Opinion: 'You sure as hell don't look Indian'

"Five or six years ago, I was walking back to my office with a student, discussing a paper she had recently submitted. It emerged during our conversation that she had been invited to apply for a summer internship in Washington, D.C. -- good pay, comfortable accommodations, interesting work. This aroused my curiosity.

The young woman in question undeniably possessed a shrewd, agile brain, but had never displayed any depth of intellectual interests. I asked her how she came to receive such an invitation. She explained that she was part American Indian. There before me was a pair of vivid blues eyes, authentically golden hair and a classic peaches-and-cream complexion. I am describing a blonde, a perfect blonde, the Platonic ideal of a blonde made flesh. I approached the obvious question with my customary tact.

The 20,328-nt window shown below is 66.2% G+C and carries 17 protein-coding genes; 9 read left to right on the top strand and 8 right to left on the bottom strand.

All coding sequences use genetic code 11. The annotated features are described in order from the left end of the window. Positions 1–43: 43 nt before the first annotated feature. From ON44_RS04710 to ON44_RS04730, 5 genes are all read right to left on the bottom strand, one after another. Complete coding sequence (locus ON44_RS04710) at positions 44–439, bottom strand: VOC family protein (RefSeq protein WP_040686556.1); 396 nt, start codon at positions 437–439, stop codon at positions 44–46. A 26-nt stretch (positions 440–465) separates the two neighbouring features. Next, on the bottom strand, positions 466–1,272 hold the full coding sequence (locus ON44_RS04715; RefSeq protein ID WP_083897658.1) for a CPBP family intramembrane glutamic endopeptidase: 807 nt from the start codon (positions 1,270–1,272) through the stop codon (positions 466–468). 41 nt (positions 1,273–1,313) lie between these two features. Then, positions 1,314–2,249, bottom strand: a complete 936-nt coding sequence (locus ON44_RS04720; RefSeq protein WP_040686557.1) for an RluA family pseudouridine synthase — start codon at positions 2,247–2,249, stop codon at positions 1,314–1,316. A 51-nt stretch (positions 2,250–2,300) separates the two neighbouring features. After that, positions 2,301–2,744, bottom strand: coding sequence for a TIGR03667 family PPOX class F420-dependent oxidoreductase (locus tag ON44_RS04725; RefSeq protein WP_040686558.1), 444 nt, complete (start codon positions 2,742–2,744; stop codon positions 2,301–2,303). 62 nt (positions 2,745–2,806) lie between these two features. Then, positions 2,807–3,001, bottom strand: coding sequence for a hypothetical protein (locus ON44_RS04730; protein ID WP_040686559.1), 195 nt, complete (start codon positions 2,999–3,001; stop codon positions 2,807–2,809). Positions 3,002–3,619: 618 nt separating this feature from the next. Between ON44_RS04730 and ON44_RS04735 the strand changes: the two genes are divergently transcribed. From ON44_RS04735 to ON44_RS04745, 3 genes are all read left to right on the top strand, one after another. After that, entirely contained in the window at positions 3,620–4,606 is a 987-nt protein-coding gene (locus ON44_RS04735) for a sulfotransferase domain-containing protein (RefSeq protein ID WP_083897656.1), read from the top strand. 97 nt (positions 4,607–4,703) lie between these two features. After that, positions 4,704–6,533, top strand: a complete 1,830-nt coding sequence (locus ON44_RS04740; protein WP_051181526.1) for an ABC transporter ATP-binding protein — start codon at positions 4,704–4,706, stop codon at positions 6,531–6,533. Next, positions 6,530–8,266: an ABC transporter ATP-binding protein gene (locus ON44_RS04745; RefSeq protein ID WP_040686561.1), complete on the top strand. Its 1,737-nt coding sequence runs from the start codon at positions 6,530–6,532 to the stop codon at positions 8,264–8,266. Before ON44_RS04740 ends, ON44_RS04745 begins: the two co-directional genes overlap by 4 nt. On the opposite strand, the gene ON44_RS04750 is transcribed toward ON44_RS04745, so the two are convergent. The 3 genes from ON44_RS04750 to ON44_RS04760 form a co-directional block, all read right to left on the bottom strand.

'You sure as hell don't look Indian,' I said."

Get the Story:
John N. Frary: We make fine distinctions in the name of diversity (The Central Maine Morning Sentinel 6/3)